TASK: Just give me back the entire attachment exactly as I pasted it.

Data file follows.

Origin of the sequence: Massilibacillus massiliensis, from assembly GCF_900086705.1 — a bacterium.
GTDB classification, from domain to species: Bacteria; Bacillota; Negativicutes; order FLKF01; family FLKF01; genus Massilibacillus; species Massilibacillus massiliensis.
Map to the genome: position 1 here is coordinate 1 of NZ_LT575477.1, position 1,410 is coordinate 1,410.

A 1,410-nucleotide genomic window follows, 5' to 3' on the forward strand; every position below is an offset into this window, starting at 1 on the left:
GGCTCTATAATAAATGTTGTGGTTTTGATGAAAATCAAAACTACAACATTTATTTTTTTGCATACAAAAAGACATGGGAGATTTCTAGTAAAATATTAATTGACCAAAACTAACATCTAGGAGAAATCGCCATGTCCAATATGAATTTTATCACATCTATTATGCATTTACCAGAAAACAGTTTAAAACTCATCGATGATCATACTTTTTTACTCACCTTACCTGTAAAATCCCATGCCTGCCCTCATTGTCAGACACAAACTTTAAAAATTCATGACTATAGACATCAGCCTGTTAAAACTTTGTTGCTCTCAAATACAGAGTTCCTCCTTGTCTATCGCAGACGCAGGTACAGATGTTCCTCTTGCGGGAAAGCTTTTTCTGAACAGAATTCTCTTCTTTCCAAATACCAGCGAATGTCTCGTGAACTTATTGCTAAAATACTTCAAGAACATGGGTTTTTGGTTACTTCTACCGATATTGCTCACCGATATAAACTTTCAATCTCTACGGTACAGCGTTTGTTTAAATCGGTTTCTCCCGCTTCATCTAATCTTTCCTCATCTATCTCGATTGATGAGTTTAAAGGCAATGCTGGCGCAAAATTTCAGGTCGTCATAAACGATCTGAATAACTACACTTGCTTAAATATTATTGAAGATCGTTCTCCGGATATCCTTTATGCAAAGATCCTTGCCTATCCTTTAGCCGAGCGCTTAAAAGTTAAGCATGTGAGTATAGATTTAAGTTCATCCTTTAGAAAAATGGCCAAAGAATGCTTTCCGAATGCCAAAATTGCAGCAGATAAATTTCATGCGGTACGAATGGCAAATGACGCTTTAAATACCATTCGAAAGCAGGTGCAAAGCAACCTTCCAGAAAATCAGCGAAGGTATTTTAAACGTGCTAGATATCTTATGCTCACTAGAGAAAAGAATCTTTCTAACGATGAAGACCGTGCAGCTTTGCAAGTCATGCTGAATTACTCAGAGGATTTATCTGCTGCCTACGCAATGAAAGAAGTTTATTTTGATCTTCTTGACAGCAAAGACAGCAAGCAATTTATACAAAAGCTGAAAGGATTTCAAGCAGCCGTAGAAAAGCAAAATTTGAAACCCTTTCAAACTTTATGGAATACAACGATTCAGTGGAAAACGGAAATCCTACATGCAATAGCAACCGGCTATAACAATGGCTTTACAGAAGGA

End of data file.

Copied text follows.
Origin of the sequence: Massilibacillus massiliensis, from assembly GCF_900086705.1 — a bacterium.
GTDB classification, from domain to species: Bacteria; Bacillota; Negativicutes; order FLKF01; family FLKF01; genus Massilibacillus; species Massilibacillus massiliensis.
Map to the genome: position 1 here is coordinate 1 of NZ_LT575477.1, position 1,410 is coordinate 1,410.

A 1,410-nucleotide genomic window follows, 5' to 3' on the forward strand; every position below is an offset into this window, starting at 1 on the left:
GGCTCTATAATAAATGTTGTGGTTTTGATGAAAATCAAAACTACAACATTTATTTTTTTGCATACAAAAAGACATGGGAGATTTCTAGTAAAATATTAATTGACCAAAACTAACATCTAGGAGAAATCGCCATGTCCAATATGAATTTTATCACATCTATTATGCATTTACCAGAAAACAGTTTAAAACTCATCGATGATCATACTTTTTTACTCACCTTACCTGTAAAATCCCATGCCTGCCCTCATTGTCAGACACAAACTTTAAAAATTCATGACTATAGACATCAGCCTGTTAAAACTTTGTTGCTCTCAAATACAGAGTTCCTCCTTGTCTATCGCAGACGCAGGTACAGATGTTCCTCTTGCGGGAAAGCTTTTTCTGAACAGAATTCTCTTCTTTCCAAATACCAGCGAATGTCTCGTGAACTTATTGCTAAAATACTTCAAGAACATGGGTTTTTGGTTACTTCTACCGATATTGCTCACCGATATAAACTTTCAATCTCTACGGTACAGCGTTTGTTTAAATCGGTTTCTCCCGCTTCATCTAATCTTTCCTCATCTATCTCGATTGATGAGTTTAAAGGCAATGCTGGCGCAAAATTTCAGGTCGTCATAAACGATCTGAATAACTACACTTGCTTAAATATTATTGAAGATCGTTCTCCGGATATCCTTTATGCAAAGATCCTTGCCTATCCTTTAGCCGAGCGCTTAAAAGTTAAGCATGTGAGTATAGATTTAAGTTCATCCTTTAGAAAAATGGCCAAAGAATGCTTTCCGAATGCCAAAATTGCAGCAGATAAATTTCATGCGGTACGAATGGCAAATGACGCTTTAAATACCATTCGAAAGCAGGTGCAAAGCAACCTTCCAGAAAATCAGCGAAGGTATTTTAAACGTGCTAGATATCTTATGCTCACTAGAGAAAAGAATCTTTCTAACGATGAAGACCGTGCAGCTTTGCAAGTCATGCTGAATTACTCAGAGGATTTATCTGCTGCCTACGCAATGAAAGAAGTTTATTTTGATCTTCTTGACAGCAAAGACAGCAAGCAATTTATACAAAAGCTGAAAGGATTTCAAGCAGCCGTAGAAAAGCAAAATTTGAAACCCTTTCAAACTTTATGGAATACAACGATTCAGTGGAAAACGGAAATCCTACATGCAATAGCAACCGGCTATAACAATGGCTTTACAGAAGGA